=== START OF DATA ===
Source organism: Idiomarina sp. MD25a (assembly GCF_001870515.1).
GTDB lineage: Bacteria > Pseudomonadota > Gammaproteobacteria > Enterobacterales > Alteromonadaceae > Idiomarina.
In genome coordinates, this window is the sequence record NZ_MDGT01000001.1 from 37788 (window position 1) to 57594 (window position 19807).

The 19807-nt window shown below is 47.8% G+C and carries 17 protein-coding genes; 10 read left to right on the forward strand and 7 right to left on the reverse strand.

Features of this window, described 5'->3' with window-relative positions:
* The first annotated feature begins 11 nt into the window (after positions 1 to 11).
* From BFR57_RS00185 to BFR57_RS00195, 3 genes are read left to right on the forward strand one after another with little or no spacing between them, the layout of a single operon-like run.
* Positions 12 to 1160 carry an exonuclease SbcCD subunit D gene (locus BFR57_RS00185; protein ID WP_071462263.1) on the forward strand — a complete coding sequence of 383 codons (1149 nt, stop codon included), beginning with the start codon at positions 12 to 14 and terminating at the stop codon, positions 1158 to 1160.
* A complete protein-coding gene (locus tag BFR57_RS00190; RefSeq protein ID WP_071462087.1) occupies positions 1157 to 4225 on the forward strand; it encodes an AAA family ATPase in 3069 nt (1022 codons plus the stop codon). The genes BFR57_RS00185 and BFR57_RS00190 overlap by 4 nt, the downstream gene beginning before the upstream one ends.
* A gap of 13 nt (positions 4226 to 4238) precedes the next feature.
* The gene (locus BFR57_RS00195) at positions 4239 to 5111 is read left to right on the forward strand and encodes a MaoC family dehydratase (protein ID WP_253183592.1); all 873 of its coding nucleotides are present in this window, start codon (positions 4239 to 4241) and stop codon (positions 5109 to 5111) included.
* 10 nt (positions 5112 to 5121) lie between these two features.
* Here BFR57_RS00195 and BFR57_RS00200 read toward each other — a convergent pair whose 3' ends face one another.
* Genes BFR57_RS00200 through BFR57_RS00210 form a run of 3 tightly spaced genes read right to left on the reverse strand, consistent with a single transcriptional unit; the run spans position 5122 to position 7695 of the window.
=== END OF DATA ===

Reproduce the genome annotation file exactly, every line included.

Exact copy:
Source organism: Idiomarina sp. MD25a (assembly GCF_001870515.1).
GTDB lineage: Bacteria > Pseudomonadota > Gammaproteobacteria > Enterobacterales > Alteromonadaceae > Idiomarina.
In genome coordinates, this window is the sequence record NZ_MDGT01000001.1 from 37788 (window position 1) to 57594 (window position 19807).

The 19807-nt window shown below is 47.8% G+C and carries 17 protein-coding genes; 10 read left to right on the forward strand and 7 right to left on the reverse strand.

Features of this window, described 5'->3' with window-relative positions:
* The first annotated feature begins 11 nt into the window (after positions 1 to 11).
* From BFR57_RS00185 to BFR57_RS00195, 3 genes are read left to right on the forward strand one after another with little or no spacing between them, the layout of a single operon-like run.
* Positions 12 to 1160 carry an exonuclease SbcCD subunit D gene (locus BFR57_RS00185; protein ID WP_071462263.1) on the forward strand — a complete coding sequence of 383 codons (1149 nt, stop codon included), beginning with the start codon at positions 12 to 14 and terminating at the stop codon, positions 1158 to 1160.
* A complete protein-coding gene (locus tag BFR57_RS00190; RefSeq protein ID WP_071462087.1) occupies positions 1157 to 4225 on the forward strand; it encodes an AAA family ATPase in 3069 nt (1022 codons plus the stop codon). The genes BFR57_RS00185 and BFR57_RS00190 overlap by 4 nt, the downstream gene beginning before the upstream one ends.
* A gap of 13 nt (positions 4226 to 4238) precedes the next feature.
* The gene (locus BFR57_RS00195) at positions 4239 to 5111 is read left to right on the forward strand and encodes a MaoC family dehydratase (protein ID WP_253183592.1); all 873 of its coding nucleotides are present in this window, start codon (positions 4239 to 4241) and stop codon (positions 5109 to 5111) included.
* 10 nt (positions 5112 to 5121) lie between these two features.
* Here BFR57_RS00195 and BFR57_RS00200 read toward each other — a convergent pair whose 3' ends face one another.
* Genes BFR57_RS00200 through BFR57_RS00210 form a run of 3 tightly spaced genes read right to left on the reverse strand, consistent with a single transcriptional unit; the run spans position 5122 to position 7695 of the window.